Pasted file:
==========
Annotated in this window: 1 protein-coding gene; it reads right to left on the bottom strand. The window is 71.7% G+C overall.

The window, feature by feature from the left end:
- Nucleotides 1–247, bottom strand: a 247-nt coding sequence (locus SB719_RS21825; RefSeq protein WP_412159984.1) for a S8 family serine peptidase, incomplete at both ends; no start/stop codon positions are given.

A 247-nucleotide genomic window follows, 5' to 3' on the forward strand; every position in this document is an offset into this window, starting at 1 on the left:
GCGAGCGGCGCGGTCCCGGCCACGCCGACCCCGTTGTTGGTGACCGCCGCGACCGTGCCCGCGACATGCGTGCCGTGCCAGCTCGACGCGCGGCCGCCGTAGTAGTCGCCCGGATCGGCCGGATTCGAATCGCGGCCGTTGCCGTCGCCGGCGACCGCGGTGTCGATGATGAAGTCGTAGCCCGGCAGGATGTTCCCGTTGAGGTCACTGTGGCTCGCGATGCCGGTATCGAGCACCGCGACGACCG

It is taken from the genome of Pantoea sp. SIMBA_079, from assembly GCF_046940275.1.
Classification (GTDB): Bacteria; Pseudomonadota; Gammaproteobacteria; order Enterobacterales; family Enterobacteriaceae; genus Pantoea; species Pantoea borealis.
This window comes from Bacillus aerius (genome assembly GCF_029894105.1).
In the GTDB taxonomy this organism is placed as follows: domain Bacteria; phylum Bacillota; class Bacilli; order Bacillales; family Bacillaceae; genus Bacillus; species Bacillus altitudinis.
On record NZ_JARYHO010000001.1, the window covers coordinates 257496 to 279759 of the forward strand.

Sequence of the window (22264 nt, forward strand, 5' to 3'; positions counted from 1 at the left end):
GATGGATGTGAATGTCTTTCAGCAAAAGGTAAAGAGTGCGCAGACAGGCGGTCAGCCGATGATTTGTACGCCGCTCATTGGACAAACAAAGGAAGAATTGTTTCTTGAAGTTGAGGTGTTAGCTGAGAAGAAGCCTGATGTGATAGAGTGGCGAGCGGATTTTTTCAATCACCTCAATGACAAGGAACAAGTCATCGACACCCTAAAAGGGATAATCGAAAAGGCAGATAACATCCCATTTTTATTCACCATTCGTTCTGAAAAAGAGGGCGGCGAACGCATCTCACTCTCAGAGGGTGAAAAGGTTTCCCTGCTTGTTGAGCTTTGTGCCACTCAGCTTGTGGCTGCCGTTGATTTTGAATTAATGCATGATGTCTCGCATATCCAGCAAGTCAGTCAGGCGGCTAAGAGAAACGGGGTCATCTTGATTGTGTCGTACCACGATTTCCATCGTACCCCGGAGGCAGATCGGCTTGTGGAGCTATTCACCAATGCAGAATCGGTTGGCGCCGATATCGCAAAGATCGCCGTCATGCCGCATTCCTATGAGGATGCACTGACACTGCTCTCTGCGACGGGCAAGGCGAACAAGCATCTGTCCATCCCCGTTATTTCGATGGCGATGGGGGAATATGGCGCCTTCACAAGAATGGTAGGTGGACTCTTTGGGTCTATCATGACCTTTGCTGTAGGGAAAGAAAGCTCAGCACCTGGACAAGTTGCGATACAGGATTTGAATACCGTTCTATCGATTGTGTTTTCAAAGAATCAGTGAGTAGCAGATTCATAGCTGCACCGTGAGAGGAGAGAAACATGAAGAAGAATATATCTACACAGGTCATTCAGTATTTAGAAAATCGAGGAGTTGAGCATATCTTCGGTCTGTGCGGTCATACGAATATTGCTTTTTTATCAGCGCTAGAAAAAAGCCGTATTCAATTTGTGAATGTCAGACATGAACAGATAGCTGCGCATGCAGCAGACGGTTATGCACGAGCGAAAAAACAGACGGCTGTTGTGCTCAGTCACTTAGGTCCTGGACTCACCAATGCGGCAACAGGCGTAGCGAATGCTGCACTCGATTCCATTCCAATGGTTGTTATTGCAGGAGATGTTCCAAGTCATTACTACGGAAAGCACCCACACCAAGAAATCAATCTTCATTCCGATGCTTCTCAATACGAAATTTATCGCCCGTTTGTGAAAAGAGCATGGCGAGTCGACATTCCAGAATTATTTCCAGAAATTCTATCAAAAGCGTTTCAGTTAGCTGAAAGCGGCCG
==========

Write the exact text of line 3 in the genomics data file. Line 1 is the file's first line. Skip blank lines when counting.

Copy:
- Nucleotides 1–247, bottom strand: a 247-nt coding sequence (locus SB719_RS21825; RefSeq protein WP_412159984.1) for a S8 family serine peptidase, incomplete at both ends; no start/stop codon positions are given.